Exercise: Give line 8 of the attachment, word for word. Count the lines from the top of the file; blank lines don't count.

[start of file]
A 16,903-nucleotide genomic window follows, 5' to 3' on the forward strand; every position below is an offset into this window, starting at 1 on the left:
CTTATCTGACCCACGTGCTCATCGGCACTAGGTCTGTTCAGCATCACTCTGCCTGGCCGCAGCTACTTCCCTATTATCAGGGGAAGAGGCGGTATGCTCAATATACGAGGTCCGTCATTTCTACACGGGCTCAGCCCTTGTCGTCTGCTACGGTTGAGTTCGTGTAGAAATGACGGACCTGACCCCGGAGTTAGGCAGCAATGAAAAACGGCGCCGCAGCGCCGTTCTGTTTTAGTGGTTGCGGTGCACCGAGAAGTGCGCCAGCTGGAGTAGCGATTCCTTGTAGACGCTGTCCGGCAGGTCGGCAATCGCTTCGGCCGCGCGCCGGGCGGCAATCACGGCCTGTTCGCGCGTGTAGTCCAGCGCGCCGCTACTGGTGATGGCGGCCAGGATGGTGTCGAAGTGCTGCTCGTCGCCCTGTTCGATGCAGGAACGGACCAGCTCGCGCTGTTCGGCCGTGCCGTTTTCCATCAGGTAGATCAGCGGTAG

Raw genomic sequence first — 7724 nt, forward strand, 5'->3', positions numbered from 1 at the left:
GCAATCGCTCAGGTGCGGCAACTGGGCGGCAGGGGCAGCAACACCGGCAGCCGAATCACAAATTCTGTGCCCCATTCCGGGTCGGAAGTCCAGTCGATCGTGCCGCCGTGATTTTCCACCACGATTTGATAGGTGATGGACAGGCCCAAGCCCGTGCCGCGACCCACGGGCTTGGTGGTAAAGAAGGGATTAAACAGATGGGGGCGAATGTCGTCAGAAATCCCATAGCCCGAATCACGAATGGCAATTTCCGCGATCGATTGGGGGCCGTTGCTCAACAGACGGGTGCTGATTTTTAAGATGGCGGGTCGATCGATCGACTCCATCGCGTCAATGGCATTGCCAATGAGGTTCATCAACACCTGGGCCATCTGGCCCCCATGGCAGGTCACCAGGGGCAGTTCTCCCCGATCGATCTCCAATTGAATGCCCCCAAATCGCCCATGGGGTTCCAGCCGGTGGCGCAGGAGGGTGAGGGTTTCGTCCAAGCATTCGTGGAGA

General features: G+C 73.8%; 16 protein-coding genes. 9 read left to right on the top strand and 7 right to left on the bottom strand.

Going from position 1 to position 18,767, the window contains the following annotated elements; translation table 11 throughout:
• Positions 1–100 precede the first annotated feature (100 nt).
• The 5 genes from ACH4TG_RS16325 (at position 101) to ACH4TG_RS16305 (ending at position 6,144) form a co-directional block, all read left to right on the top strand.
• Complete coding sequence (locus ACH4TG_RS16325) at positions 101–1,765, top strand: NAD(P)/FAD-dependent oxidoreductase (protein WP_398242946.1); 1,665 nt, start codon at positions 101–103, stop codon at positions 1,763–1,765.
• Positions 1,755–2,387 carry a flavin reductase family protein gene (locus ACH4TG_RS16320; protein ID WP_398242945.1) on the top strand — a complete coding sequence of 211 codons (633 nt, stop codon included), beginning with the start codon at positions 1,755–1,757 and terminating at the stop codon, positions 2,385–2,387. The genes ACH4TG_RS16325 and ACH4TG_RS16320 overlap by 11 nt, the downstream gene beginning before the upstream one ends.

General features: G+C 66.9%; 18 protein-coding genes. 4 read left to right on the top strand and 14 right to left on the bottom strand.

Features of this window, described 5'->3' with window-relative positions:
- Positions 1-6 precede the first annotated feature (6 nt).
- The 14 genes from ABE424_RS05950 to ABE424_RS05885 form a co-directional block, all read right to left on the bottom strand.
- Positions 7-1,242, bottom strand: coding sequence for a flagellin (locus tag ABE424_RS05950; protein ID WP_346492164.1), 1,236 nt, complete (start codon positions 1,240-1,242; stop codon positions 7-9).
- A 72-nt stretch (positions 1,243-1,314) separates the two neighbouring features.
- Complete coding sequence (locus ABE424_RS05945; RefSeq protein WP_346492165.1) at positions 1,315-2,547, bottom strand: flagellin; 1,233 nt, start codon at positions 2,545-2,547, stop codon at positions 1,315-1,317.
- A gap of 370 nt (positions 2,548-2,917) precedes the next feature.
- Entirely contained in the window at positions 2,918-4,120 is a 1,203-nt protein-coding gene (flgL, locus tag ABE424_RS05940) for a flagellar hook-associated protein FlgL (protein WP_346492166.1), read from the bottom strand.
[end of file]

• The 5 genes from ACH4TG_RS16325 (at position 101) to ACH4TG_RS16305 (ending at position 6,144) form a co-directional block, all read left to right on the top strand.